Undesirable Antiques: When Your Wiring and Electrical Belongs in a Museum

Many people choose the charm of older buildings over the cookie cutter look that some new developments offer. They like the old architectural features, and the quirks. What they probably do not like, or would not if they considered it, is old, potentially dangerous wiring. Let us face it – it is far more interesting to work in a building with a history than something that was slapped together with cinder blocks a handful of years ago.

The problem is, wiring is not something you see unless you open up walls in most cases, and it may not be up to code, which means that most people who buy or rent in a historic commercial building have no idea they’re at risk until something goes wrong. Here is what could go wrong with old wiring, and how to limit the risk:

Knob and Tube Wiring

Knob and tube wiring was a popular type of wiring, often for residential buildings. However, with many of today’s commercial buildings having a history as residences and vice versa, you really never know what you are getting. Most knob and tube wiring out there is about eighty years old, and likely not in the best shape. If you are considering buying a commercial building from a bygone era, make sure that you get an electrical contractor to inspect the wiring, and make sure that you will not be facing the replacement costs.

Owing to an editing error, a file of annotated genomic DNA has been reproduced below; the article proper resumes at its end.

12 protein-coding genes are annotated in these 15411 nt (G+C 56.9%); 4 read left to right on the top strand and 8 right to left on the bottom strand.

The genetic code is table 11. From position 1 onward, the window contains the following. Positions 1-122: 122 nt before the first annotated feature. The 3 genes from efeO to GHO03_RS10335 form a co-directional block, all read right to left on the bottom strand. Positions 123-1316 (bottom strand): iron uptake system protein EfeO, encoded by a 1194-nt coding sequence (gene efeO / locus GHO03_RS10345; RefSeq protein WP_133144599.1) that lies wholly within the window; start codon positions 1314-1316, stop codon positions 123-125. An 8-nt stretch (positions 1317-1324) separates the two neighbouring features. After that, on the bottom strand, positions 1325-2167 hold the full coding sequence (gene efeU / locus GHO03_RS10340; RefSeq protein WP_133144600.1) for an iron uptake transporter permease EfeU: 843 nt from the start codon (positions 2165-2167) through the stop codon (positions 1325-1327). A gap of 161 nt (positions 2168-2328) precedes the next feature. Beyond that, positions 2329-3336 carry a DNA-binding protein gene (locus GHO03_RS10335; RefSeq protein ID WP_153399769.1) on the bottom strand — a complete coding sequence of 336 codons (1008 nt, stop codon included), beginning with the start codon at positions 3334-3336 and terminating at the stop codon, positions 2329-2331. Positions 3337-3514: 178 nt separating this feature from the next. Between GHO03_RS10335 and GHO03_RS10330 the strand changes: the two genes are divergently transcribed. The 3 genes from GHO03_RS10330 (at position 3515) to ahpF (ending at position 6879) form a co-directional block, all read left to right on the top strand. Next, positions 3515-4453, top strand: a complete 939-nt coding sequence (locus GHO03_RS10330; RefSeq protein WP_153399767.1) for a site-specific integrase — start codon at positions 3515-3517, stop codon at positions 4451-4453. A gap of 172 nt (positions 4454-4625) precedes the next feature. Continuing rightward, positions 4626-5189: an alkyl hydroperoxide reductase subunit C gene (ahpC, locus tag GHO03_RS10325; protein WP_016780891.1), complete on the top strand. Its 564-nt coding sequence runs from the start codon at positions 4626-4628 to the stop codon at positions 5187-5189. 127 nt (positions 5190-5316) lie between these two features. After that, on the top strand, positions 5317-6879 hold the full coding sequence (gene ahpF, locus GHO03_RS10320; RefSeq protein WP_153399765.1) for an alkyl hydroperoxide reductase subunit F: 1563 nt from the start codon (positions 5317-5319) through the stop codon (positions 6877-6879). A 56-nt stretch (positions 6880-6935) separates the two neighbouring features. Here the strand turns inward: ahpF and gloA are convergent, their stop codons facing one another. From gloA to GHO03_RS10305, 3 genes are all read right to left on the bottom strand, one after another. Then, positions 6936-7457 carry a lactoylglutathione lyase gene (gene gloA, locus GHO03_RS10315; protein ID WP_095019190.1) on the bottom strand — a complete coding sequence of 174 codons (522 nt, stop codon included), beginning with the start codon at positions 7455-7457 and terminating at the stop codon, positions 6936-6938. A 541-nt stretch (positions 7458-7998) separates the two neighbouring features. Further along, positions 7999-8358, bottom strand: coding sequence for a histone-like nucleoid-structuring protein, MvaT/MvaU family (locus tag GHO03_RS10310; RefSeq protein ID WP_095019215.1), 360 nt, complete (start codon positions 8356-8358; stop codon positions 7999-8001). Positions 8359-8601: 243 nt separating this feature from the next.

What Happens to Old Wiring and Electrical?

Many people think that old wiring is bad just because people did not know what they were doing. That is not entirely true, and theoretically, many correctly installed antique electrical systems could hold up against modern electrical perfectly well – if it were not for rust, rot, rodents and wear and tear. All of those things add up, however, and result in numerous problems, including:

  • Poor or missing insulation, which means potential exposure to live wires.
  • Shorts that could potentially be fire hazards.

Lack of or poor grounding.

In addition to these general problems, old wiring is sometimes not capable of running modern lighting, appliances, and computer systems. This can lead to overheating and fire hazards.

What Should You Do Before You Purchase a Historic Commercial Building?

If you are considering buying a historic commercial building, then it is critical that you have a detailed, in depth inspection of the electrical system before you make any decisions. Use a commercial electrical contractor who knows what to look for and where, and who can give you an estimate of the costs to replace old, potentially dangerous electrical and wiring.

Once you know what you are dealing with, there are two options: negotiate a drop-in price from the owner, or accept that you will need to pay for the electrical replacement out of pocket. Because if you do decide to buy the building, leaving old wiring in place is just not a viable option.

Leave a Comment

Your email address will not be published.

Scroll to Top